14.1 Introduction


Energy transitions in the industrialized world are largely shaped by the implementation of new technologies, the shutdown of inefficient infrastructure, and the adoption of environmental regulations (Hafner and Tagliapietra, 2020). However, no country has yet completed a shift from fossil fuels to low-carbon sources of energy. The economic implications of these transitions are often uncertain. While diverging assessments suggest that energy transitions may fuel future prosperity or become an economic burden (Mercure et al., 2019), the emergence of new technologies, changes in energy demand, and conflicting policy evidence call for a continuous reassessment of the costs and benefits of energy transitions.

At the same time, several approaches, which vary in complexity and scope, are available to assess the economic impacts of such transitions. The methodology developed in this study is adapted from the assessment of costs incurred in decarbonizing the electricity sector in the U.S. (Heal, 2020). This approach is used to gain understanding of the magnitude of the costs associated with changes in the Canadian primary energy sector rather than quantifying the budget needed to fund a transition in great detail. Accordingly, the results presented in this chapter aim at providing a gross measure of energy transition costs in Canada. More specifically, this chapter provides an order of magnitude for primary-energy costs associated with a deep electrification of Canada’s primary energy sector by comparing generation, transmission and storage investment costs incurred by electrification relative to fossil fuel expenditures for the scenarios explored in this Outlook.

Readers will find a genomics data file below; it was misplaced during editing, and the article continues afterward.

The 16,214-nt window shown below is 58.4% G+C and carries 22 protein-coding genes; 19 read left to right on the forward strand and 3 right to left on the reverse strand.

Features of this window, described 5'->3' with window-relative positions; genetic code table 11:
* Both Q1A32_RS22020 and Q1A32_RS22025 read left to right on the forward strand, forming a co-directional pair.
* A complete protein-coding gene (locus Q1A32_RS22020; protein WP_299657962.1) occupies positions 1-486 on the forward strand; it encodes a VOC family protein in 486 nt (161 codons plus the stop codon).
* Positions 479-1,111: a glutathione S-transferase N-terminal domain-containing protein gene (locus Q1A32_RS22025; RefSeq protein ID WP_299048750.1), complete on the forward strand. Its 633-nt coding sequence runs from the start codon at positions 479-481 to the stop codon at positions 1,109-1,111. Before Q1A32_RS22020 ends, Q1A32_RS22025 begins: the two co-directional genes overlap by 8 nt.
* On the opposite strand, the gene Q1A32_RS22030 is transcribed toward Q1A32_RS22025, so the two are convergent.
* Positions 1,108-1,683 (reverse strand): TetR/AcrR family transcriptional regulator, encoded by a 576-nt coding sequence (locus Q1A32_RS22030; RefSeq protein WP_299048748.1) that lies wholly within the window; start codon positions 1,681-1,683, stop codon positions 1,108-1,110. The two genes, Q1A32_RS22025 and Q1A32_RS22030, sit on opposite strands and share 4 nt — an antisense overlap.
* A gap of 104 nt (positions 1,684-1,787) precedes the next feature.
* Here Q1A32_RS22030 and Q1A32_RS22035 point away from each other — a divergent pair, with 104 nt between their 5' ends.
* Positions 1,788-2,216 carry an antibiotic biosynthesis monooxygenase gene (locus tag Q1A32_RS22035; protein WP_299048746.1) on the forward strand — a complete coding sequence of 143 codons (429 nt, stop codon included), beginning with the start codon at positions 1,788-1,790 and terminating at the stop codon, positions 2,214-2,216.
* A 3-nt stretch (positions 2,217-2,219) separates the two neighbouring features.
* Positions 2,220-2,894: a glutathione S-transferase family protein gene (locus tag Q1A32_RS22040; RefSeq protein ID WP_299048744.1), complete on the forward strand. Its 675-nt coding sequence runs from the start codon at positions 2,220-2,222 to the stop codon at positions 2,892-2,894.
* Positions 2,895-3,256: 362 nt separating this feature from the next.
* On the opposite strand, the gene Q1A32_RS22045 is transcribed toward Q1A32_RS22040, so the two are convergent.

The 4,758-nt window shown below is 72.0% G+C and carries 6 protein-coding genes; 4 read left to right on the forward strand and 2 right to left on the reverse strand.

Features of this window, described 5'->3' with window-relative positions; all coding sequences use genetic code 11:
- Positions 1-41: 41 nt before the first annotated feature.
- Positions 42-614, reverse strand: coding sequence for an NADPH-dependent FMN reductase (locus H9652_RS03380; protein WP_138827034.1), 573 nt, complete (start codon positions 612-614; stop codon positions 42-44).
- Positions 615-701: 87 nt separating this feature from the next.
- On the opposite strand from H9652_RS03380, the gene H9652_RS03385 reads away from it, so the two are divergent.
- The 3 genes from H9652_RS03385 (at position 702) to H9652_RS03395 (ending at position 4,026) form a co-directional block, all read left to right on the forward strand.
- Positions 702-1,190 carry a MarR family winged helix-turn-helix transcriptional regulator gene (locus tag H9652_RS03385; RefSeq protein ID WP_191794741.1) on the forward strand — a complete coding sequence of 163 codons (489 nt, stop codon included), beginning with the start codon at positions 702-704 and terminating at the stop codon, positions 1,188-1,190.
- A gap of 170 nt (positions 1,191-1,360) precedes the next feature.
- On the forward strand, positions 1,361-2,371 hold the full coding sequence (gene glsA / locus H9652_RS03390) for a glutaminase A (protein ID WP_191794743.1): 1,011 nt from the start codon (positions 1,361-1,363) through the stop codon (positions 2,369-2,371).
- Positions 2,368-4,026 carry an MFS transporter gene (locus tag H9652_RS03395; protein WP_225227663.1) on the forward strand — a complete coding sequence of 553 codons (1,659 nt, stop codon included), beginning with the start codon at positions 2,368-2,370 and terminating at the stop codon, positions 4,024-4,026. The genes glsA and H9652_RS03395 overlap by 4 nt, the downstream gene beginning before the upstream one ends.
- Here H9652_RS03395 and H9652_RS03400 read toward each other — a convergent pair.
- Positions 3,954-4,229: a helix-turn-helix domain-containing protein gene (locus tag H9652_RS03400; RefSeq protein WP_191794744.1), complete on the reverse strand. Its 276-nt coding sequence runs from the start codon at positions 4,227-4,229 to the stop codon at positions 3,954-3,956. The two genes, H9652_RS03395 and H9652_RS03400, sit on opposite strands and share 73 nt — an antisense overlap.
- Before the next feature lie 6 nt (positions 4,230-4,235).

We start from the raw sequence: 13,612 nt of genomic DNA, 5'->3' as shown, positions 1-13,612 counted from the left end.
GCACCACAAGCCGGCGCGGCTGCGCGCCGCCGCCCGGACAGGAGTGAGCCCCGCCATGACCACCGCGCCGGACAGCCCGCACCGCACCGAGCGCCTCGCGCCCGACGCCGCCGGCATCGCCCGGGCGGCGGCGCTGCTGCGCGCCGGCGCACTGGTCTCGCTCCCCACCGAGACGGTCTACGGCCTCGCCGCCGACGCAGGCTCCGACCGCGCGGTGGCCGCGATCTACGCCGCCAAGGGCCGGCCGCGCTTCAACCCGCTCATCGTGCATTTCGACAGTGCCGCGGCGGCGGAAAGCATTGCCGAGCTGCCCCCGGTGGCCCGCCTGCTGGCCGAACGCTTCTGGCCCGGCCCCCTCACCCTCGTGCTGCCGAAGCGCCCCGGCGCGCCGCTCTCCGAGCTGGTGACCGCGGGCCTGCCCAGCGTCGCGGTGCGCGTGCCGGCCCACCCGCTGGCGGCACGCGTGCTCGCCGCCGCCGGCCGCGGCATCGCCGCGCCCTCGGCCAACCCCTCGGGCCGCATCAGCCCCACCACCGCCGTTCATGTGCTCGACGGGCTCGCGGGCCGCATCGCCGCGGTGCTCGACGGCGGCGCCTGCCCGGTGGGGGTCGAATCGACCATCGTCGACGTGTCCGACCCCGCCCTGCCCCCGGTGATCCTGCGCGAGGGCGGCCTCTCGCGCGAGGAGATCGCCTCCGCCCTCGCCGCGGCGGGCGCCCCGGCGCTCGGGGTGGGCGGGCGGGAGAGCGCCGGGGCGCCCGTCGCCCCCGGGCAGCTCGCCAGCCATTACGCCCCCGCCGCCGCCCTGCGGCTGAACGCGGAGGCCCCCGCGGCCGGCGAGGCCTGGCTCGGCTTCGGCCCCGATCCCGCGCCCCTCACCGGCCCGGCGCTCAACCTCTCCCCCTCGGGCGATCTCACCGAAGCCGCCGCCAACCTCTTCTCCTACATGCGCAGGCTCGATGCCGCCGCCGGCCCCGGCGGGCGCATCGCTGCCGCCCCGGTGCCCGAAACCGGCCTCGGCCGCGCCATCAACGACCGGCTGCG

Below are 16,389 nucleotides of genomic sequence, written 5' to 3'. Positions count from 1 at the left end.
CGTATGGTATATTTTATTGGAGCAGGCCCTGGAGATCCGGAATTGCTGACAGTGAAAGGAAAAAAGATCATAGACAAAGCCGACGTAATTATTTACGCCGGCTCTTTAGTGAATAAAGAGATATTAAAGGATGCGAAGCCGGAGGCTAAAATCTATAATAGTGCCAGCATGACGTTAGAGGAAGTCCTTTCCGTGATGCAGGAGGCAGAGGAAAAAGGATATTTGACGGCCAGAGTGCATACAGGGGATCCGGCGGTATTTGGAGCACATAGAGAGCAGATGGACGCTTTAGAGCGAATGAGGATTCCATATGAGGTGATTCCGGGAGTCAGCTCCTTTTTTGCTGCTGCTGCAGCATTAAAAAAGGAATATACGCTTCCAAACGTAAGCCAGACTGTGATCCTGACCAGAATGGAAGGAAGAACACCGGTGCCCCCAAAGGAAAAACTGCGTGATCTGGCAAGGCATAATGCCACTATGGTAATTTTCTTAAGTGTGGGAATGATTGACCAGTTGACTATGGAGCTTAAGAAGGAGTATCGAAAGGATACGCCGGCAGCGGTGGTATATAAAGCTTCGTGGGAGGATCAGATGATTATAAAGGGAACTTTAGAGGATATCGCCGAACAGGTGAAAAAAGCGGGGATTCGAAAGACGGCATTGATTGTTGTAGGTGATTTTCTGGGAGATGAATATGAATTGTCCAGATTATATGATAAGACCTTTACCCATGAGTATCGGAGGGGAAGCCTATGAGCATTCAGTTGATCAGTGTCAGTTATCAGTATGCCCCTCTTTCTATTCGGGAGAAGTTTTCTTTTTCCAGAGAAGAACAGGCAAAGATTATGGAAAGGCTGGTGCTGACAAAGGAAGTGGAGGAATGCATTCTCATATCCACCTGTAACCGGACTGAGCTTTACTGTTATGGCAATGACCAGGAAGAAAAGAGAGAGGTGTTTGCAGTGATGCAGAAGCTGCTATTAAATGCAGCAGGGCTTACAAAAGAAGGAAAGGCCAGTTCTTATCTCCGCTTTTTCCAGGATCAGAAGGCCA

Section 14.1 presents the main results derived from the calculation of primary energy transition costs in Canada; Section 14.2 discusses recent findings on projected costs to achieve carbon-neutrality globally; and Section 14.3 surveys the limitations and advantages of the different approaches available for analyzing the macroeconomic aspects of energy transitions. Appendix D presents a complete description of the methodology used in this chapter.